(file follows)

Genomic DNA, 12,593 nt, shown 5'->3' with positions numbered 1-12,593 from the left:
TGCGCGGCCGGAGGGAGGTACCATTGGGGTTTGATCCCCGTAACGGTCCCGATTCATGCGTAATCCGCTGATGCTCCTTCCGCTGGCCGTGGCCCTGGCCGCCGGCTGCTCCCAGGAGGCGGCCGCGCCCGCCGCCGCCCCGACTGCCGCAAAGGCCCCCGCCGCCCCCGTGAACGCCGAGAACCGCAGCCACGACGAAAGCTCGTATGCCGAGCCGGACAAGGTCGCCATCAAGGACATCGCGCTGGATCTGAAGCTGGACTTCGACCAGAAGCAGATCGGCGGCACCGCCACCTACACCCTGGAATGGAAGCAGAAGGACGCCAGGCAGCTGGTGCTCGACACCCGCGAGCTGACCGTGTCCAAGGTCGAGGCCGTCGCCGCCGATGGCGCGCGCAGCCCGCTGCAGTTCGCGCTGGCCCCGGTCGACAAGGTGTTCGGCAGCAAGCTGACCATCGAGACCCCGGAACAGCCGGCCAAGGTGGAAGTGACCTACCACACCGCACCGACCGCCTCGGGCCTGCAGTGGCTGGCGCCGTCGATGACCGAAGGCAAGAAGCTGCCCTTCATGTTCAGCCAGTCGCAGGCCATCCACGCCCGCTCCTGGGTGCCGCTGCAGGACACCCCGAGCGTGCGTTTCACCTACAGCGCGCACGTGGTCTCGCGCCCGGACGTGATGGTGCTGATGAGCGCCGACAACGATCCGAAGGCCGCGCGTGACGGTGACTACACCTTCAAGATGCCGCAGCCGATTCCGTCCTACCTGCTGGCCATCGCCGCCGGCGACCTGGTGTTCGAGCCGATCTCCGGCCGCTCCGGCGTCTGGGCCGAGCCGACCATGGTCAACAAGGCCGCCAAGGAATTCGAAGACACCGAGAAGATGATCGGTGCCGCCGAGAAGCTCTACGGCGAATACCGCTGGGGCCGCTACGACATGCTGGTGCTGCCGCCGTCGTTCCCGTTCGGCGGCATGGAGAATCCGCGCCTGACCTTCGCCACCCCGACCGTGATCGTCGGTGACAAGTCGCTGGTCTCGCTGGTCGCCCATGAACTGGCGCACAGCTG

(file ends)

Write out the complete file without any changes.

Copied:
Genomic DNA, 12,593 nt, shown 5'->3' with positions numbered 1-12,593 from the left:
TGCGCGGCCGGAGGGAGGTACCATTGGGGTTTGATCCCCGTAACGGTCCCGATTCATGCGTAATCCGCTGATGCTCCTTCCGCTGGCCGTGGCCCTGGCCGCCGGCTGCTCCCAGGAGGCGGCCGCGCCCGCCGCCGCCCCGACTGCCGCAAAGGCCCCCGCCGCCCCCGTGAACGCCGAGAACCGCAGCCACGACGAAAGCTCGTATGCCGAGCCGGACAAGGTCGCCATCAAGGACATCGCGCTGGATCTGAAGCTGGACTTCGACCAGAAGCAGATCGGCGGCACCGCCACCTACACCCTGGAATGGAAGCAGAAGGACGCCAGGCAGCTGGTGCTCGACACCCGCGAGCTGACCGTGTCCAAGGTCGAGGCCGTCGCCGCCGATGGCGCGCGCAGCCCGCTGCAGTTCGCGCTGGCCCCGGTCGACAAGGTGTTCGGCAGCAAGCTGACCATCGAGACCCCGGAACAGCCGGCCAAGGTGGAAGTGACCTACCACACCGCACCGACCGCCTCGGGCCTGCAGTGGCTGGCGCCGTCGATGACCGAAGGCAAGAAGCTGCCCTTCATGTTCAGCCAGTCGCAGGCCATCCACGCCCGCTCCTGGGTGCCGCTGCAGGACACCCCGAGCGTGCGTTTCACCTACAGCGCGCACGTGGTCTCGCGCCCGGACGTGATGGTGCTGATGAGCGCCGACAACGATCCGAAGGCCGCGCGTGACGGTGACTACACCTTCAAGATGCCGCAGCCGATTCCGTCCTACCTGCTGGCCATCGCCGCCGGCGACCTGGTGTTCGAGCCGATCTCCGGCCGCTCCGGCGTCTGGGCCGAGCCGACCATGGTCAACAAGGCCGCCAAGGAATTCGAAGACACCGAGAAGATGATCGGTGCCGCCGAGAAGCTCTACGGCGAATACCGCTGGGGCCGCTACGACATGCTGGTGCTGCCGCCGTCGTTCCCGTTCGGCGGCATGGAGAATCCGCGCCTGACCTTCGCCACCCCGACCGTGATCGTCGGTGACAAGTCGCTGGTCTCGCTGGTCGCCCATGAACTGGCGCACAGCTG